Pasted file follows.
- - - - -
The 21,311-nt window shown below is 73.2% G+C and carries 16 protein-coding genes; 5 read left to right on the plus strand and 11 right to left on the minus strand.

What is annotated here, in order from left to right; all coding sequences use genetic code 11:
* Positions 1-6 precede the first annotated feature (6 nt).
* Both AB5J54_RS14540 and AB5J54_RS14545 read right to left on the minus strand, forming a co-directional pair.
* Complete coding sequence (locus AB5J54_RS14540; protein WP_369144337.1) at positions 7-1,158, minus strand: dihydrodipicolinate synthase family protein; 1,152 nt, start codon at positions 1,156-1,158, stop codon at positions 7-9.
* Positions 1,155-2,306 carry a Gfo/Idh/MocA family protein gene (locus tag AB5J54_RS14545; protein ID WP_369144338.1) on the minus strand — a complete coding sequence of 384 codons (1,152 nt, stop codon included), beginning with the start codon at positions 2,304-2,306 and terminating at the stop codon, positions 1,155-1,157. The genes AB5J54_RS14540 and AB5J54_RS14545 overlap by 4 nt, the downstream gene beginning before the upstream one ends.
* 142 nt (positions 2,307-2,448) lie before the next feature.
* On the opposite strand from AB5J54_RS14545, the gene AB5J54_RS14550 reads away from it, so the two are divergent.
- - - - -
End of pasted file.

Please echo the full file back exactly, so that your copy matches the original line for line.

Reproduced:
The 21,311-nt window shown below is 73.2% G+C and carries 16 protein-coding genes; 5 read left to right on the plus strand and 11 right to left on the minus strand.

What is annotated here, in order from left to right; all coding sequences use genetic code 11:
* Positions 1-6 precede the first annotated feature (6 nt).
* Both AB5J54_RS14540 and AB5J54_RS14545 read right to left on the minus strand, forming a co-directional pair.
* Complete coding sequence (locus AB5J54_RS14540; protein WP_369144337.1) at positions 7-1,158, minus strand: dihydrodipicolinate synthase family protein; 1,152 nt, start codon at positions 1,156-1,158, stop codon at positions 7-9.
* Positions 1,155-2,306 carry a Gfo/Idh/MocA family protein gene (locus tag AB5J54_RS14545; protein ID WP_369144338.1) on the minus strand — a complete coding sequence of 384 codons (1,152 nt, stop codon included), beginning with the start codon at positions 2,304-2,306 and terminating at the stop codon, positions 1,155-1,157. The genes AB5J54_RS14540 and AB5J54_RS14545 overlap by 4 nt, the downstream gene beginning before the upstream one ends.
* 142 nt (positions 2,307-2,448) lie before the next feature.
* On the opposite strand from AB5J54_RS14545, the gene AB5J54_RS14550 reads away from it, so the two are divergent.